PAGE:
I disagree with you. If reputation is only a measure of negative gameplay, then GW should ban players instantly when they reach a certain reputation, for example -5000 or -7500. And that just doesn't make sense because they aren't doing that. At least they haven't said that.

Exactly. In addition, if at any point when you are playing you lose reputation for any reason, it would mean you are most certainly a griefer.

Unless you (Kitnyx) are saying that it is a statistical impossibility that someone could have low reputation while not being a grifer due to how often you would need to do things on the line between griefing and not griefing. To which I would argue is more probably that it would seem for any non-griefing character who routinely engages in any sort of PvP.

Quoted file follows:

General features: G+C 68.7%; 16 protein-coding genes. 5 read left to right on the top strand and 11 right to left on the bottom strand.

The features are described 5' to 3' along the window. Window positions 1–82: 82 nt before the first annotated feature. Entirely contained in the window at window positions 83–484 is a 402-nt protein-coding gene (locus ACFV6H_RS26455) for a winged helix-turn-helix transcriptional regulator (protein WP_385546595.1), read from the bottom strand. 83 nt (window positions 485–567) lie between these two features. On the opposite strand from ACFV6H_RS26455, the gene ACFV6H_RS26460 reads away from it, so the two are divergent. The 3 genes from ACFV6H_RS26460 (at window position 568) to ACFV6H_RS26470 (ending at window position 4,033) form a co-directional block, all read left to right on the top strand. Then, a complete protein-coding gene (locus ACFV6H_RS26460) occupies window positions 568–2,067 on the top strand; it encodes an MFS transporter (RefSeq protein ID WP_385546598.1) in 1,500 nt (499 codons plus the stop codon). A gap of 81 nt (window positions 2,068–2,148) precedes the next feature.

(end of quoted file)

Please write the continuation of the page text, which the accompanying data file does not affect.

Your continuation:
Nihimon wrote:
Alarox wrote:
Either the system should guarantee I never lose reputation when I'm not griefing, or people should not assume that everyone with low reputation is a griefer.
The practical effect of this demand is that no one can ever judge anyone else as being a griefer, unless they have direct personal experience of the griefing. (Feel free to substitute "meaningless PvPer" for "griefer")

Which is perfectly logical, acceptable, and should be obvious from the beginning. The only way you can ever identify someone as a griefer is if you see them do it and know why they did it. If indentifying when someone is griefing was always so easy and objective then it wouldn't ever be a problem.